09 - 0042 - 70yo F

There is a very poor R-wave progression on this EKG with no sign of old anterior infarction, LAFB, or other abnormalities. It is pretty safe to assume the PRWP is due to electrode placement.

10 - 0020 - 58yo F

Not only is there a poor R-wave progression, there is an rSr’ complex in V1, suggesting this technician made multiple errors when performing the EKG.

11 - 0045 - 49yo M

This is the EKG of a morbidly obese patient showing a poor R-wave progression. Most of the time this would simply be attributed to the patient’s body habitus, but in this case there is a subsequent tracing showing a normal R-wave progression. The PRWP here is just due to improper electrode placement.

13 - 0056 - 16yo M

Poor R-wave progression due to improper electrode placement (confirmed with direct observation) in a 16yo. There is also a large first degree AV-block, unrelated to the PRWP.

15 - 0025 - 21yo F

Another case where the largest R-wave is in V6 with no good reason for this 21yo to show a PRWP. There is also a subtle rSr’ in V1, again suggesting more than one electrode placement error.

16 - 0007 - 53yo M

More of the same.

17 - 0218 - 17yo M

Again an unexplained PRWP, and again there is an rSr’ pattern in V1 that is highly suggestion of improper electrode placement. Noticing a pattern?

18 - 0869 - 14yo M

Yet another young person with no reason to show this poor of an R-wave progression. Lead V4–V6 are practically identical, suggesting that they were placed very close together.

 

We also refer to this finding of a poor R-wave progression as “clockwise rotation.” If you imagine you’re looking at a transverse cross-section of the heart from below, it’s as if the heart has been rotated in a clockwise direction. In the above cases the heart hasn’t been rotated clockwise, the electrodes have been rotated counter clockwise, resulting in the same net-effect.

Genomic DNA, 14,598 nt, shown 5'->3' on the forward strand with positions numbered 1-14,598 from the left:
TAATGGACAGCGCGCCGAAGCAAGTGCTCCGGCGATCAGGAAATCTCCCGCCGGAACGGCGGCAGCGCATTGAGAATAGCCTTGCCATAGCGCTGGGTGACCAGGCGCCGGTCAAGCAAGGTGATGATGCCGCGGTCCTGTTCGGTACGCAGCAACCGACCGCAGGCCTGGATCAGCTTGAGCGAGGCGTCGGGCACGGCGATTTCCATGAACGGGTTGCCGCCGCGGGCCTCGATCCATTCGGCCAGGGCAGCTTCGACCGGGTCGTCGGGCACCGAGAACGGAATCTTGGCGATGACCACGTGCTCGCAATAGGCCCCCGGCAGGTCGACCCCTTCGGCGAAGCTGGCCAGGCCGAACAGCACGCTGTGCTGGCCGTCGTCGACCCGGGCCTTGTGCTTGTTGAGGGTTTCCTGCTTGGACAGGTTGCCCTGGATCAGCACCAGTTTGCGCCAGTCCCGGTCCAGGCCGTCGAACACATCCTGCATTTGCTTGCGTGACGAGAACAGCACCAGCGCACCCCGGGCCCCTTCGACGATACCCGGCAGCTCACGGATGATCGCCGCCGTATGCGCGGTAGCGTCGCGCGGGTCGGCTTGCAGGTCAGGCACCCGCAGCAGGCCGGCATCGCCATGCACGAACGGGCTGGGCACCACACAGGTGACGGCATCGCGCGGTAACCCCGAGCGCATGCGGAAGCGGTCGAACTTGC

21 - 800px-Rwaveprogression

Normal R-wave progression. Image source.

22 - 800px-Reduced_rwaveprogression

Clockwise rotation of the transition-zone. Image source.

There are a lot of causes of poor R-wave progression (aka “clockwise rotation”) aside from improper precordial electrode placement. One of the most common is obesity, but that is also a common reason for placing the left-precordial leads too close together on the anterior chest, so it’s hard to determine which obese patients have a true PRWP unless you perform the EKG yourself. It is also seen with COPD, left anterior fascicular block (LAFB), anterior myocardial infarction, among other things.

All of the cases shown above were performed on patients with no other cause for their PRWP progression, leaving improper precordial electrode placement as the most likely culprit. Additionally, you may notice that most of the EKG’s are a bit faded. That’s because most of these cases were collected several years ago, before my hospital instituted a somewhat structured EKG training program. While I still see sloppy EKG’s from time to time, they are nowhere near as common as they were when I first started and, as a result, I’m glad to see most of the examples in my collection are several years old.

 

References

  1. By Unknown (original by Onatas?) (User:Bibi Saint-Pol, own work, 2007-02-08) [Public domain], via Wikimedia Commons.
  2. Häggström, Mikael. “Medical gallery of Mikael Häggström 2014“. Wikiversity Journal of Medicine 1 (2). DOI:10.15347/wjm/2014.008. ISSN 20018762.

 

I hope you’re enjoying our 12 Leads of Christmas series. You can check out the rest of the posts below (updated as new posts come out):

12 Leads of Christmas: Lead I
12 Leads of Christmas: Lead II
12 Leads of Christmas: Lead III
12 Leads of Christmas: aVL
12 Leads of Christmas: aVF
12 Leads of Christmas: aVR
12 Leads of Christmas: V1
12 Leads of Christmas: V2
12 Leads of Christmas: V3
12 Leads of Christmas: V4
12 Leads of Christmas: V6